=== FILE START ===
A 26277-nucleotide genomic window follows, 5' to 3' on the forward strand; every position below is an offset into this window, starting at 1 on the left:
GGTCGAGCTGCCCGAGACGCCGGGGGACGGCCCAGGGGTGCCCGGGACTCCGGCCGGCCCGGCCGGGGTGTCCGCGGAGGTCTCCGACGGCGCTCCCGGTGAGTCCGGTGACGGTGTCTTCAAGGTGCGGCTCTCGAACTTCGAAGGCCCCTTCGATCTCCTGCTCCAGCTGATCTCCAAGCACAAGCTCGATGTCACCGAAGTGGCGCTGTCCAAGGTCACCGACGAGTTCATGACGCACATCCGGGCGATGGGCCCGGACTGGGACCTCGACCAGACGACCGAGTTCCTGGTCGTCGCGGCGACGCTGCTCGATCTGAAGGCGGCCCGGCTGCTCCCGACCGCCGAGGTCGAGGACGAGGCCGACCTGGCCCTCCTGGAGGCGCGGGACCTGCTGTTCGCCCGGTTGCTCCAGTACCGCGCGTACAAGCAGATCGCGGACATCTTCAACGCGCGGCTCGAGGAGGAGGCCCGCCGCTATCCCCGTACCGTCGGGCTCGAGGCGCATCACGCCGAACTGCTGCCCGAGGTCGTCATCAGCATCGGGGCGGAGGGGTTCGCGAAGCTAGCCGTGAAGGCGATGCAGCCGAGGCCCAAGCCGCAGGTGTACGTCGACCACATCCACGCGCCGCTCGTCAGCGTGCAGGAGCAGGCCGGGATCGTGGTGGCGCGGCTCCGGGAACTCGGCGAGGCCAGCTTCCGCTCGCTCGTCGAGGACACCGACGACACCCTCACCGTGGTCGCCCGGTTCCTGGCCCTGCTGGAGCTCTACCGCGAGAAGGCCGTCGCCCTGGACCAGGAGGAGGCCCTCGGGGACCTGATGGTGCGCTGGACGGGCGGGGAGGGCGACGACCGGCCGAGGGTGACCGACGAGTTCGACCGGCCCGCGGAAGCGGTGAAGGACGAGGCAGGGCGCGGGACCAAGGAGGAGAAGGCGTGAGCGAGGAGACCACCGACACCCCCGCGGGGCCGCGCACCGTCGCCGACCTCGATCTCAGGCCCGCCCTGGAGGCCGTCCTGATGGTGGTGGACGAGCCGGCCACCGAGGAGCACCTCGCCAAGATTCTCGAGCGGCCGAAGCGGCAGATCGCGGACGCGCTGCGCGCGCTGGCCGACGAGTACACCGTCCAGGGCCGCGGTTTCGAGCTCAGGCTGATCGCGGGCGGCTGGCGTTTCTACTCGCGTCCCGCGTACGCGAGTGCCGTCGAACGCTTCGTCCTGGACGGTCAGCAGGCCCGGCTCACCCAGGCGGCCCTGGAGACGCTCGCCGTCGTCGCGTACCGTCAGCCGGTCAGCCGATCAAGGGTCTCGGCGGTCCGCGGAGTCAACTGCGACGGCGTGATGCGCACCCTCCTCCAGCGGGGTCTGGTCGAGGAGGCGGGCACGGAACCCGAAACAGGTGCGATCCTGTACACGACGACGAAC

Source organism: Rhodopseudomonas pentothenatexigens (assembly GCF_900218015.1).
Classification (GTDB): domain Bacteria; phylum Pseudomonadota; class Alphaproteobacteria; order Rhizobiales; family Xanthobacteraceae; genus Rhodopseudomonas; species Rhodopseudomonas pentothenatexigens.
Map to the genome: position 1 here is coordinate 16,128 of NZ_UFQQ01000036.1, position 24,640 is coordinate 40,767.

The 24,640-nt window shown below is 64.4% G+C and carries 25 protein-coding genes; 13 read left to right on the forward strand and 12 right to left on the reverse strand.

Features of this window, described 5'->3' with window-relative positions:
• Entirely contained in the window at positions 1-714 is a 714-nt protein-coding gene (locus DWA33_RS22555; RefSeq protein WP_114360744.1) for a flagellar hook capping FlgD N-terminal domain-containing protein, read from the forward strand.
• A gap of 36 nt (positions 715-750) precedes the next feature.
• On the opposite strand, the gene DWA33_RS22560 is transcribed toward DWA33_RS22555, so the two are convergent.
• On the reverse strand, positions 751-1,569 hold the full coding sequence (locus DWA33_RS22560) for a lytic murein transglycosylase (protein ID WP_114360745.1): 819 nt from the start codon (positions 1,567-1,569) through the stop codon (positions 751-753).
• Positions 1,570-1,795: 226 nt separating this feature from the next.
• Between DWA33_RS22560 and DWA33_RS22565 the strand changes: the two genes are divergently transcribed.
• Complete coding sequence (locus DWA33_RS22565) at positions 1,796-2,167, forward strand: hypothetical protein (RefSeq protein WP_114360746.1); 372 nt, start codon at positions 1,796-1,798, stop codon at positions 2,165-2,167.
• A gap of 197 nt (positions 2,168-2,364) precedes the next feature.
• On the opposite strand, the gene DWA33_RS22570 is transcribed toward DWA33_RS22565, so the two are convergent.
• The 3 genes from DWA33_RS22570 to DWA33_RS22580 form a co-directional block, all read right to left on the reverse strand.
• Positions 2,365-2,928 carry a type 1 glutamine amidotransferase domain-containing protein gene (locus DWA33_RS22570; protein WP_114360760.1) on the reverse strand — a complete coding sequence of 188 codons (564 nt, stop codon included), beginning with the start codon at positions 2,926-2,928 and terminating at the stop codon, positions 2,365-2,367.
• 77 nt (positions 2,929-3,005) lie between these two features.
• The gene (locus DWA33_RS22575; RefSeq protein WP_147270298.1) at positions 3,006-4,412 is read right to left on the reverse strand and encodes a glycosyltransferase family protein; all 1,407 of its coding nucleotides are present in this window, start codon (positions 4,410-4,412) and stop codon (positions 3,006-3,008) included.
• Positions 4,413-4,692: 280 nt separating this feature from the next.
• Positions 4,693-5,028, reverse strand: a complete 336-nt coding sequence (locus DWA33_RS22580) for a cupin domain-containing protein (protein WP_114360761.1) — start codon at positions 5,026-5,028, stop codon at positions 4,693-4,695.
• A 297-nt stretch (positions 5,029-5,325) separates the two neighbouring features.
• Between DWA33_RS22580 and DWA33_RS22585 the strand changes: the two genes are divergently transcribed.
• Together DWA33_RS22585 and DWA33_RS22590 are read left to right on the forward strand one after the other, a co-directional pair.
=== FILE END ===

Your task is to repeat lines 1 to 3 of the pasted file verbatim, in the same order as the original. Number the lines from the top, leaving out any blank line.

A 26277-nucleotide genomic window follows, 5' to 3' on the forward strand; every position below is an offset into this window, starting at 1 on the left:
GGTCGAGCTGCCCGAGACGCCGGGGGACGGCCCAGGGGTGCCCGGGACTCCGGCCGGCCCGGCCGGGGTGTCCGCGGAGGTCTCCGACGGCGCTCCCGGTGAGTCCGGTGACGGTGTCTTCAAGGTGCGGCTCTCGAACTTCGAAGGCCCCTTCGATCTCCTGCTCCAGCTGATCTCCAAGCACAAGCTCGATGTCACCGAAGTGGCGCTGTCCAAGGTCACCGACGAGTTCATGACGCACATCCGGGCGATGGGCCCGGACTGGGACCTCGACCAGACGACCGAGTTCCTGGTCGTCGCGGCGACGCTGCTCGATCTGAAGGCGGCCCGGCTGCTCCCGACCGCCGAGGTCGAGGACGAGGCCGACCTGGCCCTCCTGGAGGCGCGGGACCTGCTGTTCGCCCGGTTGCTCCAGTACCGCGCGTACAAGCAGATCGCGGACATCTTCAACGCGCGGCTCGAGGAGGAGGCCCGCCGCTATCCCCGTACCGTCGGGCTCGAGGCGCATCACGCCGAACTGCTGCCCGAGGTCGTCATCAGCATCGGGGCGGAGGGGTTCGCGAAGCTAGCCGTGAAGGCGATGCAGCCGAGGCCCAAGCCGCAGGTGTACGTCGACCACATCCACGCGCCGCTCGTCAGCGTGCAGGAGCAGGCCGGGATCGTGGTGGCGCGGCTCCGGGAACTCGGCGAGGCCAGCTTCCGCTCGCTCGTCGAGGACACCGACGACACCCTCACCGTGGTCGCCCGGTTCCTGGCCCTGCTGGAGCTCTACCGCGAGAAGGCCGTCGCCCTGGACCAGGAGGAGGCCCTCGGGGACCTGATGGTGCGCTGGACGGGCGGGGAGGGCGACGACCGGCCGAGGGTGACCGACGAGTTCGACCGGCCCGCGGAAGCGGTGAAGGACGAGGCAGGGCGCGGGACCAAGGAGGAGAAGGCGTGAGCGAGGAGACCACCGACACCCCCGCGGGGCCGCGCACCGTCGCCGACCTCGATCTCAGGCCCGCCCTGGAGGCCGTCCTGATGGTGGTGGACGAGCCGGCCACCGAGGAGCACCTCGCCAAGATTCTCGAGCGGCCGAAGCGGCAGATCGCGGACGCGCTGCGCGCGCTGGCCGACGAGTACACCGTCCAGGGCCGCGGTTTCGAGCTCAGGCTGATCGCGGGCGGCTGGCGTTTCTACTCGCGTCCCGCGTACGCGAGTGCCGTCGAACGCTTCGTCCTGGACGGTCAGCAGGCCCGGCTCACCCAGGCGGCCCTGGAGACGCTCGCCGTCGTCGCGTACCGTCAGCCGGTCAGCCGATCAAGGGTCTCGGCGGTCCGCGGAGTCAACTGCGACGGCGTGATGCGCACCCTCCTCCAGCGGGGTCTGGTCGAGGAGGCGGGCACGGAACCCGAAACAGGTGCGATCCTGTACACGACGACGAAC

Source organism: Rhodopseudomonas pentothenatexigens (assembly GCF_900218015.1).